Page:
Petrofac pulls dividend and guidance, cuts personnel by 20%
Petrofac pulled its final dividend and withdrew its guidance on Monday as it said it was cutting its personnel by 20% and furloughing staff due to the coronavirus pandemic.
The oilfield services company said it was taking a number of actions to improve its cost competitiveness and protect the long-term health of its business in anticipation of a reduction in activity levels due to the outbreak. These include reducing and structurally rebasing salaries and allowances for its board, senior management and most of its employees by between 10-15%; cutting personnel by around 20% and furloughing staff; and reducing non-staff overhead costs by up to 25%.
The measures are expected to reduce overhead and project support costs by at least US$100m this year and up to $200m in 2021.
Petrofac said that as at 2 April, it had liquidity of $1.1bn following the planned repayment of a $75m facility in February. A two-year extension of a $150m loan in March 2020 has reduced debt maturities in the next 12 months to $275m, it said, adding that Standard & Poor’s has recently affirmed the group’s investment grade credit rating.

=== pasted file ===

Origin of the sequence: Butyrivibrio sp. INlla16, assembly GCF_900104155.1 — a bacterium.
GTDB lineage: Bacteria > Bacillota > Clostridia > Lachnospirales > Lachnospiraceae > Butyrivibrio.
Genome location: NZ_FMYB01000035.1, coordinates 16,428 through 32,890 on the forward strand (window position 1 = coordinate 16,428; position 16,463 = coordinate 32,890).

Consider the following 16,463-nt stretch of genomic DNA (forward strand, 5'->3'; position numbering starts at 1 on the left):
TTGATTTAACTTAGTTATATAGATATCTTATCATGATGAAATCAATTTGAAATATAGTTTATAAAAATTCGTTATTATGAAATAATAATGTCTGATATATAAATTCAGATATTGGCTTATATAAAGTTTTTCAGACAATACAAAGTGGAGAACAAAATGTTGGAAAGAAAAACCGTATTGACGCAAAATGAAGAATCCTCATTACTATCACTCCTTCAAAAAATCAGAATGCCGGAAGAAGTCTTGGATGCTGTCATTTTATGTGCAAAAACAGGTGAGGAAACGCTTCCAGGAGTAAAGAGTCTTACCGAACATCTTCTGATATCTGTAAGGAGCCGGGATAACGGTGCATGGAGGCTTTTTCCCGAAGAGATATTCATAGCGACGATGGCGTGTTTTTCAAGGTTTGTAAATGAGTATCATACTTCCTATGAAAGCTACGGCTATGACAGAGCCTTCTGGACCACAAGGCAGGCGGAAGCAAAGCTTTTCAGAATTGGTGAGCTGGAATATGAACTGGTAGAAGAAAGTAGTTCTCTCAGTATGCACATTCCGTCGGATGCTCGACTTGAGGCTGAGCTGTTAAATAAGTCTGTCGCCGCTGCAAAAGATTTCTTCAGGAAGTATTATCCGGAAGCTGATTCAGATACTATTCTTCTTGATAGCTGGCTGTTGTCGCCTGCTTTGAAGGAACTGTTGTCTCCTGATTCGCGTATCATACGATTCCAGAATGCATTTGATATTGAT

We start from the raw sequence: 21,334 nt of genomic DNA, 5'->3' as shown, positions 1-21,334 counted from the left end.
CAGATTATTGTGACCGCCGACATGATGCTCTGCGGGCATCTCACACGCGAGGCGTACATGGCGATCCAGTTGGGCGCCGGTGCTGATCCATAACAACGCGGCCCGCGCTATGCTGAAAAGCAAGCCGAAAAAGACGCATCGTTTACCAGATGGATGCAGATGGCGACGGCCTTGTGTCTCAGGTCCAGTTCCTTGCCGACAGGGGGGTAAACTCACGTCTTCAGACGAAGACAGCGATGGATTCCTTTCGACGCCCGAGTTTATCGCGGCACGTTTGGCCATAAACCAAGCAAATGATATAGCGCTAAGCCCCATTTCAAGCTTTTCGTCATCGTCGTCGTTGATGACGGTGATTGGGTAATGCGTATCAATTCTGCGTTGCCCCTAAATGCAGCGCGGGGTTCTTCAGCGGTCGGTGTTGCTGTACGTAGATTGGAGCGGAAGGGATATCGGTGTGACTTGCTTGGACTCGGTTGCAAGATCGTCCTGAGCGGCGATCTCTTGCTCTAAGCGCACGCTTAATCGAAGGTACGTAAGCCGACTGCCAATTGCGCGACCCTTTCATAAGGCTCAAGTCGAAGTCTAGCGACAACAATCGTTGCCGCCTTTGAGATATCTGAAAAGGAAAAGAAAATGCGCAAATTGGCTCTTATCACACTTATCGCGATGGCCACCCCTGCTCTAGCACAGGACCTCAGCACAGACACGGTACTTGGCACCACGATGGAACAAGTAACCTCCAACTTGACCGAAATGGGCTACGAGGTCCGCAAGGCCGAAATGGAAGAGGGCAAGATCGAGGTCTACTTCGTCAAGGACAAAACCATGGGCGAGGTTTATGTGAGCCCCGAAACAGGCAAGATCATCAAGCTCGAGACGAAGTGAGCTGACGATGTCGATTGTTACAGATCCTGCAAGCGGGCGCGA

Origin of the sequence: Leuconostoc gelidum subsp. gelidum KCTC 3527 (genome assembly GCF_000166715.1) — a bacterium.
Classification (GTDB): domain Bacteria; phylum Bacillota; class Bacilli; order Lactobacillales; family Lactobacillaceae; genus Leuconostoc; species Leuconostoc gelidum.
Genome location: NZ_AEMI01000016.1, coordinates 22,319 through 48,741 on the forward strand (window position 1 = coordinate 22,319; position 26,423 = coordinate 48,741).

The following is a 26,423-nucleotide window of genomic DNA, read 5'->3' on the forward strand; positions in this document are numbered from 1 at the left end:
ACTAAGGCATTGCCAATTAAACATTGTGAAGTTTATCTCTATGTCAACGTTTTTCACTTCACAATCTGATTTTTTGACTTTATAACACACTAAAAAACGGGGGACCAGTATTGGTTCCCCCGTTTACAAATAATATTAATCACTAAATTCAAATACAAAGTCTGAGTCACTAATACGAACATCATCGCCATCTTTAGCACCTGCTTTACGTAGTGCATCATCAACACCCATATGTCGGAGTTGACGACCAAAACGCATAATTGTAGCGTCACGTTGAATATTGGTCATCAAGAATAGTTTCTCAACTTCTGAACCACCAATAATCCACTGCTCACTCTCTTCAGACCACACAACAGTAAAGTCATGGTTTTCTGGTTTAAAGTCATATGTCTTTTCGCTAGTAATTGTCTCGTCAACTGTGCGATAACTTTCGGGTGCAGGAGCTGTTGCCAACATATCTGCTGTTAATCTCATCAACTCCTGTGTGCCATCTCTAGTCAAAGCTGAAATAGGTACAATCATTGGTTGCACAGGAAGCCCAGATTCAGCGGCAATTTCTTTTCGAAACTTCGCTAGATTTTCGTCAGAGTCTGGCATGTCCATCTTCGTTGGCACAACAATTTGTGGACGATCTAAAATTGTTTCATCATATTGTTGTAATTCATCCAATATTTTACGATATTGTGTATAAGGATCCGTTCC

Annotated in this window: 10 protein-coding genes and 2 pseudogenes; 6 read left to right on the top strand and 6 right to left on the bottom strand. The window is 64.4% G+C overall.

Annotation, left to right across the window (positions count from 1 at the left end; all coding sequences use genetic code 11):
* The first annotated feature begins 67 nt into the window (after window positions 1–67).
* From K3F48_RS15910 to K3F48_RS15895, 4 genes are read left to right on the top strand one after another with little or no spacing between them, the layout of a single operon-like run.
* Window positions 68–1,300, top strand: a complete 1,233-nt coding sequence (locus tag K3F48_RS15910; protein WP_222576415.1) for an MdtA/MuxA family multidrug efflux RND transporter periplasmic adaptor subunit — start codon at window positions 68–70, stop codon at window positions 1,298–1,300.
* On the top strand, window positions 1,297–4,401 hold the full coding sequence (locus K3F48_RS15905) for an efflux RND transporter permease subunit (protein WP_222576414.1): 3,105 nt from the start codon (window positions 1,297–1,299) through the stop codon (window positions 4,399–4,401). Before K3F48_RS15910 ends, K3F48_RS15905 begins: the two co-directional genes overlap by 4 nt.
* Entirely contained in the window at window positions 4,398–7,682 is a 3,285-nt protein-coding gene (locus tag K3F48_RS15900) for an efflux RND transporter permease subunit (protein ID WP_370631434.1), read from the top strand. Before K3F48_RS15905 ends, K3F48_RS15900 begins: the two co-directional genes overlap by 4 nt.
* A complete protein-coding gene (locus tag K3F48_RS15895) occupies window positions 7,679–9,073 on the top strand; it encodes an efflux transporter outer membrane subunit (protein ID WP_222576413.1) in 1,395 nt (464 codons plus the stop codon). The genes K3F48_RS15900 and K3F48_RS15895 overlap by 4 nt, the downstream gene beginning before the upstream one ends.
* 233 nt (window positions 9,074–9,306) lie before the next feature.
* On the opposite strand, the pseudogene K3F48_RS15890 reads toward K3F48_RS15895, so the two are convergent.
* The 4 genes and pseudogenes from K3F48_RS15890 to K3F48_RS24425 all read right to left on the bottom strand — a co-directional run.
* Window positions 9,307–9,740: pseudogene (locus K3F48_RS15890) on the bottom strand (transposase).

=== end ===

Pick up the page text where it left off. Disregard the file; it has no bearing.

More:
To preserve cash and liquidity, it will cut capital expenditure by 40% this year. In addition, Petrofac withdrew its recommendation of a final dividend of 25.3 cents announced in 25 February. "The board recognises the importance of dividends to shareholders and will review the resumption and payment of dividends when the full impact of Covid-19 and low oil prices is known," it said.
Petrofac suspended its previous revenue and margin guidance, noting that it is too early to "ascertain and quantify" the impact of the pandemic and low oil prices on its financial performance or new order intake.
Chief executive Ayman Asfari said: "We have a resilient business model, strong competitive position and a differentiated in-country value proposition that is highly valued by our clients. Nevertheless, we are taking swift, decisive action in response to the Covid-19 pandemic and lower oil prices to reduce costs, retain our competitiveness and preserve the strength of our balance sheet."